Prevent sp_ Procedures with SQLCop

  • Jeff Moden

    SSC Guru

    Points: 997199

    RonKyle (1/20/2015)


    It's a real fun trip through the code if even one well used column has its datatype changed.

    Just because something is difficult on change doesn't mean it's a bad idea. It seems to me useful to have for example intThirdParty and strThirdParty. One is the integer key and the other the string name. A data type change for either one is extremely unlikely. In real life the most likely change is among integers, but I have gone to using int for tinyint, smallint, int. I'd probably use it for bigint, too, but I haven't needed that yet. I've worked with databases without this with generally minimal confusion, and I can see both sides, but it seems odd that so many dismiss it out of hand.

    Considering the difficulty in change or the mistake of leaving such a change alone, how is such a naming convention a good idea in T-SQL?

    --Jeff Moden


    RBAR is pronounced "ree-bar" and is a "Modenism" for Row-By-Agonizing-Row.
    First step towards the paradigm shift of writing Set Based code:
    ________Stop thinking about what you want to do to a ROW... think, instead, of what you want to do to a COLUMN.
    "Change is inevitable... change for the better is not".
    "Dear Lord... I'm a DBA so please give me patience because, if you give me strength, I'm going to need bail money too!"

    Helpful Links:
    How to post code problems
    How to Post Performance Problems
    Create a Tally Function (fnTally)

  • Steve Jones - SSC Editor

    SSC Guru

    Points: 720984

    I don't like those naming conventions because they can change. Imagine someone says create PO numbers. You do intPO or something. Then a year down the road you find you need 20150120a as well as 20150120. While changing the data type from int to varchar can be a pain, it could be much, much more distruptive to change names in code.

    While this doesn't happen often, it doesn't need do. One change and we can't depend on the prefix to mean anything for columns.

    To me, I think you have to consider the impact well beyond your time, or even the tribal knowledge of your staff.

  • John Mitchell-245523

    SSC Guru

    Points: 148771

    Jeff Moden (1/20/2015)


    John Mitchell-245523 (1/15/2015)


    SQLvis (1/15/2015)


    Is there a list of standard object nomenclature for indexes, procedures, functions, and views (etc) that most teams should follow?

    Not really. It's more important to have a convention or standard than what that convention actually is. Decide on something that works for you and your colleagues, and stick to it.

    John

    I have to disagree with that a bit. There have been times where we've changed views to tables and tables to views. If the Hungarian Naming Convention (or other similar convention) is used, then in order to prevent across the board changes to code, you either need to make a synonym (ugh!) for it or change the code or you can end up with a table like vw_tablename or a view that looks like tbl_viewname.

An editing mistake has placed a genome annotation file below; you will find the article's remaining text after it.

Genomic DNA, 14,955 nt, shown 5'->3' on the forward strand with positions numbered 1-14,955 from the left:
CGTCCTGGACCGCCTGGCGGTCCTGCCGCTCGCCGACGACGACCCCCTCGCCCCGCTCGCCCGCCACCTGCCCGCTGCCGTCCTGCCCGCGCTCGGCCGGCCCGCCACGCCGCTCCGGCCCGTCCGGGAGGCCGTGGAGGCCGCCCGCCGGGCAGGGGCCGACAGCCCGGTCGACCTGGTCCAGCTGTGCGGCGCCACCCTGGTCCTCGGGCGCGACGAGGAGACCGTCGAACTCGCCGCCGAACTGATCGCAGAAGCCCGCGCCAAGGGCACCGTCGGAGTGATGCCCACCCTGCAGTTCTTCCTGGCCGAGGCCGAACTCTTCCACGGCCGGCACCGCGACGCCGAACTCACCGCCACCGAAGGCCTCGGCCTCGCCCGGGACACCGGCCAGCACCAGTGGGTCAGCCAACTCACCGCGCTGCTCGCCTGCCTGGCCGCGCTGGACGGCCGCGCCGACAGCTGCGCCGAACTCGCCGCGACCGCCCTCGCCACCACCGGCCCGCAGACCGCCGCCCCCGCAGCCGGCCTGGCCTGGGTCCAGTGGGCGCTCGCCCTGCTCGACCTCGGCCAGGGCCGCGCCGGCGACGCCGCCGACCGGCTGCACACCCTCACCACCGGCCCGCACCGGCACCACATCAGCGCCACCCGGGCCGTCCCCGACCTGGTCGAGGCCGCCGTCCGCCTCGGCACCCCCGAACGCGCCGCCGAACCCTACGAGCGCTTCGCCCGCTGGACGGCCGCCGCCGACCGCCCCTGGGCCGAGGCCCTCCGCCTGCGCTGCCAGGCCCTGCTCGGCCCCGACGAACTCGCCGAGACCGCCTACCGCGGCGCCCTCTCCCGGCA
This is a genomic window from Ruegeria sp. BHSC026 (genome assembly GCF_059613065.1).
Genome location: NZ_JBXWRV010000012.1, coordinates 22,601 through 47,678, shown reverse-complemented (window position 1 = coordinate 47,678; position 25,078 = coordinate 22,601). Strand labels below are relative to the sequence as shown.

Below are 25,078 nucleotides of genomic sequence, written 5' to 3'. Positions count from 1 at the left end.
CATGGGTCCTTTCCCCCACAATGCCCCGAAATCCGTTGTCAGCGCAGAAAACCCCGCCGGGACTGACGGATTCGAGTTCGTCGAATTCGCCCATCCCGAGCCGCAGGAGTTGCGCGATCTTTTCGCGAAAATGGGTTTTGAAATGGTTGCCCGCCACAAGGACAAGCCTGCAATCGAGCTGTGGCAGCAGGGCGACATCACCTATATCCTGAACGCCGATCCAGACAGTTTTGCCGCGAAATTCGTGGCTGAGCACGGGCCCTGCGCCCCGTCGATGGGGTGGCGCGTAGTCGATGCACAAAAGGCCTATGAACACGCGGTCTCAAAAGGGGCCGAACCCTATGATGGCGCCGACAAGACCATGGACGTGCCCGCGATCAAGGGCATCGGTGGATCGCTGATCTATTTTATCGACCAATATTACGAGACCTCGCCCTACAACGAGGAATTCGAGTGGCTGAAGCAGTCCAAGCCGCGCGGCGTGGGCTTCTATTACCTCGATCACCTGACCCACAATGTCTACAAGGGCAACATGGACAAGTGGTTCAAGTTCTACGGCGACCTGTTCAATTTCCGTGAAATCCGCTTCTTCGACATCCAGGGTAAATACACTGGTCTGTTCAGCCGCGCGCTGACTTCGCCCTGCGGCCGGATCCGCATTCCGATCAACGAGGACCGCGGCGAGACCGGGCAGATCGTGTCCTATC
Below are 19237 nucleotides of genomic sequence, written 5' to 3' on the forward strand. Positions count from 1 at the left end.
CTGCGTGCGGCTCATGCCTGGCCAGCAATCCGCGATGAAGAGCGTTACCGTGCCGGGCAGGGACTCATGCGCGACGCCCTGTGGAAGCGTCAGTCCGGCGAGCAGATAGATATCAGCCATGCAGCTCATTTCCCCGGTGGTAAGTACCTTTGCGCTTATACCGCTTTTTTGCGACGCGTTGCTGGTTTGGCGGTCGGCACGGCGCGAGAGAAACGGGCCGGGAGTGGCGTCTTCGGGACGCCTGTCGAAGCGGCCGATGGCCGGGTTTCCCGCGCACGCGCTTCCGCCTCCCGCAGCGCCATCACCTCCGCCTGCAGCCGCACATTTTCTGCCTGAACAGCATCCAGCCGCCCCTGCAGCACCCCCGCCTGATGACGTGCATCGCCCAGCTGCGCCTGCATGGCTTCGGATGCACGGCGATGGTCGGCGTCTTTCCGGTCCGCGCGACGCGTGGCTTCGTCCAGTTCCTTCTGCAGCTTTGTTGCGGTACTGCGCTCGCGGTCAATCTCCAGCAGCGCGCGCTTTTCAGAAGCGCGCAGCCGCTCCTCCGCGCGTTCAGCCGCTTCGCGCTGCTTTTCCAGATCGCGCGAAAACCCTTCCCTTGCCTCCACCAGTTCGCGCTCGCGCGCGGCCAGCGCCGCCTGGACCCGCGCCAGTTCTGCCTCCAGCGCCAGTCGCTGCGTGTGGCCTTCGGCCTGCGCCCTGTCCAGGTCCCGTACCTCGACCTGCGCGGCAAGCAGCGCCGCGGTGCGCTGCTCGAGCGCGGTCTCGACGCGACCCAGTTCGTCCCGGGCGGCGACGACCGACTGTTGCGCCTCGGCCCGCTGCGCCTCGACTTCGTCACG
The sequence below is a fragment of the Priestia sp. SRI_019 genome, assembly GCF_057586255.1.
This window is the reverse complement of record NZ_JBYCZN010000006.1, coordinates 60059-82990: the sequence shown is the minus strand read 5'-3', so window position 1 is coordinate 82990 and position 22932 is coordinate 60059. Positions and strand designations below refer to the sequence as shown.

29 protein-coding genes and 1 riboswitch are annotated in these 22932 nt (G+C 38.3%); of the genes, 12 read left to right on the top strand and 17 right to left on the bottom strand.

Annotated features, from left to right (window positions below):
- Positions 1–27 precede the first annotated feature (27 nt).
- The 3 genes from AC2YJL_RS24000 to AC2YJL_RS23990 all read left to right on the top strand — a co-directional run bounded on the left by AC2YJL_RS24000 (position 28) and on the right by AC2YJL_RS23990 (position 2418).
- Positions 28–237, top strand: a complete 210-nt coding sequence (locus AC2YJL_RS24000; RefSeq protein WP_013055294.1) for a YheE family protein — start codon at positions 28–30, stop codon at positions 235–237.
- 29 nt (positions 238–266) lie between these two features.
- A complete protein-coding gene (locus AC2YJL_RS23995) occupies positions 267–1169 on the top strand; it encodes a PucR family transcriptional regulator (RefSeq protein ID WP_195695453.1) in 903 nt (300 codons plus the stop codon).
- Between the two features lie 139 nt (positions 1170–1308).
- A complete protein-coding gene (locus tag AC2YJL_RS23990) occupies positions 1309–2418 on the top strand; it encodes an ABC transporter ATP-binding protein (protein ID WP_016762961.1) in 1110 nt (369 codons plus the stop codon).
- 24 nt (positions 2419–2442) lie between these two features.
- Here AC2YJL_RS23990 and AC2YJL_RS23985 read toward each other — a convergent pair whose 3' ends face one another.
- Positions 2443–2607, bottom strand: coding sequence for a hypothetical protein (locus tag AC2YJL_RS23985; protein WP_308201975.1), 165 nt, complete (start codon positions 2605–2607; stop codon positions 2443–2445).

The same goes for column names. I've seen a number of databases that use the old Hungarian Notation Style of prefixing variable names and column names with the abbreviation for the base datatype. It's a real fun trip through the code if even one well used column has its datatype changed.

    Of course, the "sp_" naming convention absolutely must be avoided for user stored procedures for reasons previously stated whether someone makes it a standard or not.

    Jeff

    Yes, I share your distaste for Hungarian notation. But some people swear by it, and if it works for them, who am I to tell them to avoid it? Maybe I should have also pointed out that not all naming conventions are created equal, and each has its advantages and drawbacks, its advocates and its detractors.

    John

  • RonKyle

    SSC-Dedicated

    Points: 31482

    You do intPO or something

    As a rule, I don't make non-mathematical numbers integers but strings. Subtracting one PO account from another gets me nothing useful. There is also issues with holding leading zeros, which is why SSNs should always be strings (and I have seen the occasional integer SSN). If it's based off an incrementing count, that would be an exception, but then the scenario you propose wouldn't come into play.

  • Jeff Moden

    SSC Guru

    Points: 997199

    John Mitchell-245523 (1/21/2015)


    Jeff

    Yes, I share your distaste for Hungarian notation. But some people swear by it, and if it works for them, who am I to tell them to avoid it?

    YOU are the DBA. YOU should be the one to make the difference especially if they've done something absolutely stupid like prefixing their stored procedures with "sp_". YOU are the one that needs to teach the people that don't know any better. YOU are the DBA and you need to not only mentor people but make a stand for better code and code that is durable.

    Maybe I should have also pointed out that not all naming conventions are created equal, and each has its advantages and drawbacks, its advocates and its detractors.